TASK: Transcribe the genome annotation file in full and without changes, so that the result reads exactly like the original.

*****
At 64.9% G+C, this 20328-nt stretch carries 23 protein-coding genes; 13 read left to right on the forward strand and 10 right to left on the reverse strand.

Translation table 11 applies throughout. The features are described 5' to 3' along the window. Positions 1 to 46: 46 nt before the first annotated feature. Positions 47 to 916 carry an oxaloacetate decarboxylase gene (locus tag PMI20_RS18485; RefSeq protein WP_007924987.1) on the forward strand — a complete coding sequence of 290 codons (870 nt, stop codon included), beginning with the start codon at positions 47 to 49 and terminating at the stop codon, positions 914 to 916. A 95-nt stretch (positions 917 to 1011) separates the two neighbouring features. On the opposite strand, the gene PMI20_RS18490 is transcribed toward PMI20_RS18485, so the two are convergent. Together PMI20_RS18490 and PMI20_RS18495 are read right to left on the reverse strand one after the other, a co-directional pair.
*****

At 64.9% G+C, this 20328-nt stretch carries 23 protein-coding genes; 13 read left to right on the forward strand and 10 right to left on the reverse strand.

Translation table 11 applies throughout. The features are described 5' to 3' along the window. Positions 1 to 46: 46 nt before the first annotated feature. Positions 47 to 916 carry an oxaloacetate decarboxylase gene (locus tag PMI20_RS18485; RefSeq protein WP_007924987.1) on the forward strand — a complete coding sequence of 290 codons (870 nt, stop codon included), beginning with the start codon at positions 47 to 49 and terminating at the stop codon, positions 914 to 916. A 95-nt stretch (positions 917 to 1011) separates the two neighbouring features. On the opposite strand, the gene PMI20_RS18490 is transcribed toward PMI20_RS18485, so the two are convergent. Together PMI20_RS18490 and PMI20_RS18495 are read right to left on the reverse strand one after the other, a co-directional pair.